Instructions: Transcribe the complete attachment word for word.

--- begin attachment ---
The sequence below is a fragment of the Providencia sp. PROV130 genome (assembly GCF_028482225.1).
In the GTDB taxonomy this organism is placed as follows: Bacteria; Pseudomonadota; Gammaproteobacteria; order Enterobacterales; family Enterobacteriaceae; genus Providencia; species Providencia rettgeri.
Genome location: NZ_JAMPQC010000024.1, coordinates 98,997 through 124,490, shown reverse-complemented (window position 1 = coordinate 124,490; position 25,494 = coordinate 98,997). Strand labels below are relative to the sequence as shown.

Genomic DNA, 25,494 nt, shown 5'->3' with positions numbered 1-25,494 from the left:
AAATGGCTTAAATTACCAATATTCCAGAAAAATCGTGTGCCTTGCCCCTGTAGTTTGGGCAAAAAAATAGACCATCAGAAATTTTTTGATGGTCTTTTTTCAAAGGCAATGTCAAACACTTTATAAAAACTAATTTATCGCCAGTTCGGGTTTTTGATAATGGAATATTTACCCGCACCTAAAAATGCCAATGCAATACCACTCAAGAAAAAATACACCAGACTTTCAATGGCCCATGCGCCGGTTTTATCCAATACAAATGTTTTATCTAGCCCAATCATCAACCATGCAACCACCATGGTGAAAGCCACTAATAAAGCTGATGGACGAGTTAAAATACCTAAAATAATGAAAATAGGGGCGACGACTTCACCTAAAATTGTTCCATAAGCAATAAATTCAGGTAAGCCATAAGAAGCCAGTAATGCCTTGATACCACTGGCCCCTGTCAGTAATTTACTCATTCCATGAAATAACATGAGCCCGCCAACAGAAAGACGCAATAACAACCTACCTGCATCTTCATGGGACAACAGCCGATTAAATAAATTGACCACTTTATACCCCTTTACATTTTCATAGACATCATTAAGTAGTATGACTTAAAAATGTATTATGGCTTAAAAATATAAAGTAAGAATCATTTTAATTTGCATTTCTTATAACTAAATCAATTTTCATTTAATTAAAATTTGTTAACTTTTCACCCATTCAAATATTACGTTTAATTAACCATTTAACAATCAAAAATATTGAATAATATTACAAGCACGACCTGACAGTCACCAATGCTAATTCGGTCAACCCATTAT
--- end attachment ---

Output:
The sequence below is a fragment of the Providencia sp. PROV130 genome (assembly GCF_028482225.1).
In the GTDB taxonomy this organism is placed as follows: Bacteria; Pseudomonadota; Gammaproteobacteria; order Enterobacterales; family Enterobacteriaceae; genus Providencia; species Providencia rettgeri.
Genome location: NZ_JAMPQC010000024.1, coordinates 98,997 through 124,490, shown reverse-complemented (window position 1 = coordinate 124,490; position 25,494 = coordinate 98,997). Strand labels below are relative to the sequence as shown.

Genomic DNA, 25,494 nt, shown 5'->3' with positions numbered 1-25,494 from the left:
AAATGGCTTAAATTACCAATATTCCAGAAAAATCGTGTGCCTTGCCCCTGTAGTTTGGGCAAAAAAATAGACCATCAGAAATTTTTTGATGGTCTTTTTTCAAAGGCAATGTCAAACACTTTATAAAAACTAATTTATCGCCAGTTCGGGTTTTTGATAATGGAATATTTACCCGCACCTAAAAATGCCAATGCAATACCACTCAAGAAAAAATACACCAGACTTTCAATGGCCCATGCGCCGGTTTTATCCAATACAAATGTTTTATCTAGCCCAATCATCAACCATGCAACCACCATGGTGAAAGCCACTAATAAAGCTGATGGACGAGTTAAAATACCTAAAATAATGAAAATAGGGGCGACGACTTCACCTAAAATTGTTCCATAAGCAATAAATTCAGGTAAGCCATAAGAAGCCAGTAATGCCTTGATACCACTGGCCCCTGTCAGTAATTTACTCATTCCATGAAATAACATGAGCCCGCCAACAGAAAGACGCAATAACAACCTACCTGCATCTTCATGGGACAACAGCCGATTAAATAAATTGACCACTTTATACCCCTTTACATTTTCATAGACATCATTAAGTAGTATGACTTAAAAATGTATTATGGCTTAAAAATATAAAGTAAGAATCATTTTAATTTGCATTTCTTATAACTAAATCAATTTTCATTTAATTAAAATTTGTTAACTTTTCACCCATTCAAATATTACGTTTAATTAACCATTTAACAATCAAAAATATTGAATAATATTACAAGCACGACCTGACAGTCACCAATGCTAATTCGGTCAACCCATTAT